21. Organ System Overview Endocrine Secretes regulatory hormones Growth Reproduction Metabolism

  22. Organ System Overview Cardiovascular Transports materials in body via blood pumped by heart Oxygen Carbon dioxide Nutrients Wastes HEART BLOOD VESSELS

  23. Organ System Overview Lymphatic Returns fluids to blood vessels Cleanses the blood Involved in immunity LYMPH NODES LYMPHATIC VESSELS

  24. Nasal cavity Pharynx • Respiratory • Keeps blood supplied with oxygen • Removes carbon dioxide Larynx Trachea Bronchus Left lung Figure 1.2h

  25. Oral cavity Esophagus Stomach Small intestine Large intestine Rectum Anus Figure 1.2i

  26. Organ System Overview Digestive Breaks down food Allows for nutrient absorption into blood Eliminates indigestible material as feces

  27. Kidney Ureter Urinary bladder Urethra Figure 1.2j

  28. Organ System Overview Urinary Eliminates nitrogenous wastes Maintains acid-base balance Regulates water and electrolytes

  29. Mammary glands (in breasts) Prostate gland Seminal vesicles Uterine tube Ovary Uterus Vas deferens Penis Vagina Testis Scrotum Figure 1.2k–l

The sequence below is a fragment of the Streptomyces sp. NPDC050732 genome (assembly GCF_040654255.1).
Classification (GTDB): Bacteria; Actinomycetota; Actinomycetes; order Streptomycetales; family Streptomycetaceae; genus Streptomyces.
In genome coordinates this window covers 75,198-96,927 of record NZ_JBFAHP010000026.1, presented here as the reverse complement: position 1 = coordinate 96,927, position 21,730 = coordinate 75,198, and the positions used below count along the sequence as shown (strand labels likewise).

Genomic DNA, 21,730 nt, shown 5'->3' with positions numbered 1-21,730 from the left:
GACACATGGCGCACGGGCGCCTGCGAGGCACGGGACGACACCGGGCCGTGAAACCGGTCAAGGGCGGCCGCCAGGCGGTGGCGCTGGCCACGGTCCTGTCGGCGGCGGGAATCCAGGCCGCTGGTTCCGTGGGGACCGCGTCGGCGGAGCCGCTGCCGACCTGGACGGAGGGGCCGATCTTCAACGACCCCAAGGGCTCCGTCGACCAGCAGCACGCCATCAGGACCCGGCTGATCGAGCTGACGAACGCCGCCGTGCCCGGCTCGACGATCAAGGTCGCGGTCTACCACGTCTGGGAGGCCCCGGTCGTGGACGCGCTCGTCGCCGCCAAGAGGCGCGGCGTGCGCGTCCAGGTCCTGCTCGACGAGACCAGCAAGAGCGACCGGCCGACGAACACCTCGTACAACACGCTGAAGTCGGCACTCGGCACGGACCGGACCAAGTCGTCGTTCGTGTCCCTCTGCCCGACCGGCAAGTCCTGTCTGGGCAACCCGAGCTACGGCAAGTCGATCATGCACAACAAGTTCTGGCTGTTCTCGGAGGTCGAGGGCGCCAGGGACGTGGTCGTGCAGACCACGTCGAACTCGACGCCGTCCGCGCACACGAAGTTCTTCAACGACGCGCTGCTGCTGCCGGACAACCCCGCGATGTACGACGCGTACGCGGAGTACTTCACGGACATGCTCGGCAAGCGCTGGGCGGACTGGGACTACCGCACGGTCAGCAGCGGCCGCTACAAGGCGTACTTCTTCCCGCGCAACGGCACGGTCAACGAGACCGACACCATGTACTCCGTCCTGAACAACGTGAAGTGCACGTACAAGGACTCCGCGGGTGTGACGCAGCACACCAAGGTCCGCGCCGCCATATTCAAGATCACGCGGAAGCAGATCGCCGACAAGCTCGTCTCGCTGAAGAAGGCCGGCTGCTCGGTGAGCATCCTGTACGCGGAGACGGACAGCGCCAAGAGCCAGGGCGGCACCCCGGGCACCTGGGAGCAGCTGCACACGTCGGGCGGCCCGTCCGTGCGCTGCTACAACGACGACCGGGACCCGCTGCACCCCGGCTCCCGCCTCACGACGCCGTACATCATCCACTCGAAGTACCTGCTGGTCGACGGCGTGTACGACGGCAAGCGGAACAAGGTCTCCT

30. Reproductive Produces offspring Testes produce sperm and male hormone Ovaries produce eggs and female hormones Organ System Overview

  31. Respiratory systemTakes in oxygen and eliminates carbon dioxide Digestive systemTakes in nutrients, breaks them down, and eliminates unabsorbed matter (feces) O2 CO2 Food Cardiovascular system Via the blood, distributes oxygen and nutrients to all body cells and delivers wastes and carbondioxide to disposal organs What does this slide represent? Blood CO2 O2 Heart Urinary system Eliminates nitrogen-containing wastes and excess ions Nutrients Interstitial fluid Nutrients and wastes pass between blood and cells via the interstitial fluid Integumentary systemProtects the body as a whole from the external environment Feces Urine

  32. Necessary Life Functions Maintain boundaries Movement Locomotion Movement of substances Responsiveness Ability to sense changes and react Digestion Breakdown and absorption of nutrients

  33. Necessary Life Functions Metabolism—chemical reactions within the body Break down complex molecules into smaller ones Build larger molecules from smaller ones Produces energy Regulated by hormones Excretion Eliminates waste from metabolic reactions Wastes may be removed in urine or feces

  34. Necessary Life Functions Reproduction Occurs on cellular level or organismal level Produces future generation Growth Increases cell size and number of cells

  35. Survival Needs Nutrients Chemicals for energy and cell building Includes carbohydrates, proteins, lipids, vitamins, and minerals Oxygen Required for chemical reactions

  36. Survival Needs Water 60 to 80 percent of body weight Most abundant chemical in the human body Provides for metabolic reaction Stable body temperature 37°C (98°F) Atmospheric pressure Must be appropriate for gas exchange